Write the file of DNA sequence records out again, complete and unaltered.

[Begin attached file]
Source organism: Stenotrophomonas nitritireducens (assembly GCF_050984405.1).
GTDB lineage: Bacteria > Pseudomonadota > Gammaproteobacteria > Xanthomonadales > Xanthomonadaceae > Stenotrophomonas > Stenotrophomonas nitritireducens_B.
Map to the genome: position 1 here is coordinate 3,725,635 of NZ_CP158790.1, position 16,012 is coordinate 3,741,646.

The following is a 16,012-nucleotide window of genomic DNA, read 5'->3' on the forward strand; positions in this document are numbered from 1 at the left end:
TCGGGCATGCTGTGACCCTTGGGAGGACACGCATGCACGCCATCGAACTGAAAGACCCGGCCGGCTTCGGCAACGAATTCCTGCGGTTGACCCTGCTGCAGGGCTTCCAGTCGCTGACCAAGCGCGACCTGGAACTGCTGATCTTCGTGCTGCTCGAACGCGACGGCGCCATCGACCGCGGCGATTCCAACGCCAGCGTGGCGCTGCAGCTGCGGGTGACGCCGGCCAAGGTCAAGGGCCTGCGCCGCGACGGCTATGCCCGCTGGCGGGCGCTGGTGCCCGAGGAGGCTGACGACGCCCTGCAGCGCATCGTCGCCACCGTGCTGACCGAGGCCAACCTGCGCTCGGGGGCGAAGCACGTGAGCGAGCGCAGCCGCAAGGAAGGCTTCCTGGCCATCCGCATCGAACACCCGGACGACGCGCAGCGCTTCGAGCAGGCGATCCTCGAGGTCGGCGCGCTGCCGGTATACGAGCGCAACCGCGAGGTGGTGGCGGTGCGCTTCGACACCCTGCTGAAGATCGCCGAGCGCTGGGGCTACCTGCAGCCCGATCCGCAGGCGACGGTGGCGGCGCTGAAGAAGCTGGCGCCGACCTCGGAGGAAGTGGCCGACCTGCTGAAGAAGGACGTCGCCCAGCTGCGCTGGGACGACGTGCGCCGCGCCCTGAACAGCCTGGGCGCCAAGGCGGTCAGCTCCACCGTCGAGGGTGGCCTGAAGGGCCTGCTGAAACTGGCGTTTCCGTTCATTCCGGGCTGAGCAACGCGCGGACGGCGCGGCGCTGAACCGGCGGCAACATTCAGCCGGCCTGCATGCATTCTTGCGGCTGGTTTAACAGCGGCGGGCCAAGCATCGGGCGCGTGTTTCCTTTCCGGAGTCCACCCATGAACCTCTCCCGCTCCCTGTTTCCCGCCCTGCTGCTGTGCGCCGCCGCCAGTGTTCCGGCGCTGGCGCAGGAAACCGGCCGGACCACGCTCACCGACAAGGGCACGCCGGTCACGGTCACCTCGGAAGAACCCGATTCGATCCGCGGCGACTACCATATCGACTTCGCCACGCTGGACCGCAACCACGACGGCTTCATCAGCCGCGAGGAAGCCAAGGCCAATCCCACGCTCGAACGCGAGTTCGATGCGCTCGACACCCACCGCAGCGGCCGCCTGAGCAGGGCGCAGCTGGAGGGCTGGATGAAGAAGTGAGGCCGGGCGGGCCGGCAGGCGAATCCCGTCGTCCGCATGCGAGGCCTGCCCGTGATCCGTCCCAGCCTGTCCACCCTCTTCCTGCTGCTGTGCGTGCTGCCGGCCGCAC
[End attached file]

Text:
Source organism: Stenotrophomonas nitritireducens (assembly GCF_050984405.1).
GTDB lineage: Bacteria > Pseudomonadota > Gammaproteobacteria > Xanthomonadales > Xanthomonadaceae > Stenotrophomonas > Stenotrophomonas nitritireducens_B.
Map to the genome: position 1 here is coordinate 3,725,635 of NZ_CP158790.1, position 16,012 is coordinate 3,741,646.

The following is a 16,012-nucleotide window of genomic DNA, read 5'->3' on the forward strand; positions in this document are numbered from 1 at the left end:
TCGGGCATGCTGTGACCCTTGGGAGGACACGCATGCACGCCATCGAACTGAAAGACCCGGCCGGCTTCGGCAACGAATTCCTGCGGTTGACCCTGCTGCAGGGCTTCCAGTCGCTGACCAAGCGCGACCTGGAACTGCTGATCTTCGTGCTGCTCGAACGCGACGGCGCCATCGACCGCGGCGATTCCAACGCCAGCGTGGCGCTGCAGCTGCGGGTGACGCCGGCCAAGGTCAAGGGCCTGCGCCGCGACGGCTATGCCCGCTGGCGGGCGCTGGTGCCCGAGGAGGCTGACGACGCCCTGCAGCGCATCGTCGCCACCGTGCTGACCGAGGCCAACCTGCGCTCGGGGGCGAAGCACGTGAGCGAGCGCAGCCGCAAGGAAGGCTTCCTGGCCATCCGCATCGAACACCCGGACGACGCGCAGCGCTTCGAGCAGGCGATCCTCGAGGTCGGCGCGCTGCCGGTATACGAGCGCAACCGCGAGGTGGTGGCGGTGCGCTTCGACACCCTGCTGAAGATCGCCGAGCGCTGGGGCTACCTGCAGCCCGATCCGCAGGCGACGGTGGCGGCGCTGAAGAAGCTGGCGCCGACCTCGGAGGAAGTGGCCGACCTGCTGAAGAAGGACGTCGCCCAGCTGCGCTGGGACGACGTGCGCCGCGCCCTGAACAGCCTGGGCGCCAAGGCGGTCAGCTCCACCGTCGAGGGTGGCCTGAAGGGCCTGCTGAAACTGGCGTTTCCGTTCATTCCGGGCTGAGCAACGCGCGGACGGCGCGGCGCTGAACCGGCGGCAACATTCAGCCGGCCTGCATGCATTCTTGCGGCTGGTTTAACAGCGGCGGGCCAAGCATCGGGCGCGTGTTTCCTTTCCGGAGTCCACCCATGAACCTCTCCCGCTCCCTGTTTCCCGCCCTGCTGCTGTGCGCCGCCGCCAGTGTTCCGGCGCTGGCGCAGGAAACCGGCCGGACCACGCTCACCGACAAGGGCACGCCGGTCACGGTCACCTCGGAAGAACCCGATTCGATCCGCGGCGACTACCATATCGACTTCGCCACGCTGGACCGCAACCACGACGGCTTCATCAGCCGCGAGGAAGCCAAGGCCAATCCCACGCTCGAACGCGAGTTCGATGCGCTCGACACCCACCGCAGCGGCCGCCTGAGCAGGGCGCAGCTGGAGGGCTGGATGAAGAAGTGAGGCCGGGCGGGCCGGCAGGCGAATCCCGTCGTCCGCATGCGAGGCCTGCCCGTGATCCGTCCCAGCCTGTCCACCCTCTTCCTGCTGCTGTGCGTGCTGCCGGCCGCAC